These cases do not require the sentencing judge to decide a coram nobis motion, but most express a preference for the sentencing judge to make the determination. The reason underlying this preference is the sentencing judge is familiar with the case. Farrow, 580 F.2d at 1350. That rationale is not applicable to this case. The sentencing judge heard the case in 1981. It would be speculation to now hold the sentencing judge would remember the details nine years later.

As the district court found and Mr. Haga does not dispute, the sentencing judge took medical retirement in 1988 and, since returning to the bench in senior status in July 1989, has handled a limited case load that does not include criminal matters. Mr. Haga does contend that when Judge Kane was informed of the case, he "expressed no disinclination to preside." Mr. Haga contends Judge Kane would have observed Mr. Haga's demeanor during sentencing. As previously noted, it would be speculation on our part to hold Judge Kane would remember Mr. Haga's demeanor nine years earlier.

The parties have cited no cases defining the applicable standard of review. The law states a preference that coram nobis proceedings be determined by the sentencing judge. As this requirement is not absolute, we must measure the decision by the abuse of discretion standard. In view of the fact the merits of this case must necessarily be decided on the court record and subsequent medical evidence rather than Mr. Haga's demeanor in 1981, and due to the sentencing judge's change of status, we cannot hold the district judge abused his discretion in failing to assign the case to the sentencing judge. This is particularly so as the law expresses no requirement for the sentencing judge but rather a mere preference to determine the coram nobis proceeding. Under the facts of this case, we have not been persuaded Judge Finesilver abused his discretion.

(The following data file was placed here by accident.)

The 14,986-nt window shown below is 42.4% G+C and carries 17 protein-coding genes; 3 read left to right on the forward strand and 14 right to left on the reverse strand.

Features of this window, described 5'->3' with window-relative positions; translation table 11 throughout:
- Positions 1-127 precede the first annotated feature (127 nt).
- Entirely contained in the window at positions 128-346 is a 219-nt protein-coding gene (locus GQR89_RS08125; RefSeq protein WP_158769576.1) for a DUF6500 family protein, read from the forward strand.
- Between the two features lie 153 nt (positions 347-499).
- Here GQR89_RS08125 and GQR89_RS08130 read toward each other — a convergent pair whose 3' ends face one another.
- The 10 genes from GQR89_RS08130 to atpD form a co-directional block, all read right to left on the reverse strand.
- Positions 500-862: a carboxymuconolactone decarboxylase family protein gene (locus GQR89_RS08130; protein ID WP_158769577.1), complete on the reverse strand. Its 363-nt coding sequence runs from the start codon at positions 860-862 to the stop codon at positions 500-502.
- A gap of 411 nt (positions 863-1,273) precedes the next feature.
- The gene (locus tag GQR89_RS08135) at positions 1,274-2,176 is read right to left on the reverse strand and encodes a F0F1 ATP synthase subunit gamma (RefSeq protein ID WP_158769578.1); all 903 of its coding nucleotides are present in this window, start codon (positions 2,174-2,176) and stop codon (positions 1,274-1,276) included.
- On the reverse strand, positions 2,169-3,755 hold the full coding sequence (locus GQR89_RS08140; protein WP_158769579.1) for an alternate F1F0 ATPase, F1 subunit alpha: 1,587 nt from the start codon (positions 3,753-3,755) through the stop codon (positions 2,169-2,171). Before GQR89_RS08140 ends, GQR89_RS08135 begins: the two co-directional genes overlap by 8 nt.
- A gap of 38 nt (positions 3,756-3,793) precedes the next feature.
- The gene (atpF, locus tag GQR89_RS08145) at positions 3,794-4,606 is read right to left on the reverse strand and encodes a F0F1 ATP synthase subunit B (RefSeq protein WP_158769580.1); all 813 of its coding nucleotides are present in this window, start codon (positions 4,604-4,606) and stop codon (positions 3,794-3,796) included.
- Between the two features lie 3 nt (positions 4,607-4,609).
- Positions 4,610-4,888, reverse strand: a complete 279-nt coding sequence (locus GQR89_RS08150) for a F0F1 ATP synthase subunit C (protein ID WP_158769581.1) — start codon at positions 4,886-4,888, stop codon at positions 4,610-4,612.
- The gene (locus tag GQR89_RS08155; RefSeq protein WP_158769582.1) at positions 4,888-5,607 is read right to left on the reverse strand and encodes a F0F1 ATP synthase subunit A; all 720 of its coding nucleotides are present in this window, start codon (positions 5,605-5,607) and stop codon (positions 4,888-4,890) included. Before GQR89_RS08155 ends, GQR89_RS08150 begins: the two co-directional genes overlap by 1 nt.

The judgment of the district court is AFFIRMED.

Summaries of

United States v. Haga

United States Court of Appeals, Tenth Circuit
Apr 25, 1991
931 F.2d 642 (10th Cir. 1991)

observing that the "writ of coram nobis is available only to correct errors that result in a complete miscarriage of justice"

Summary of this case from United States v. Nedelcu
Case details for

United States v. Haga

Case Details


Court:United States Court of Appeals, Tenth Circuit

Date published: Apr 25, 1991


931 F.2d 642 (10th Cir. 1991)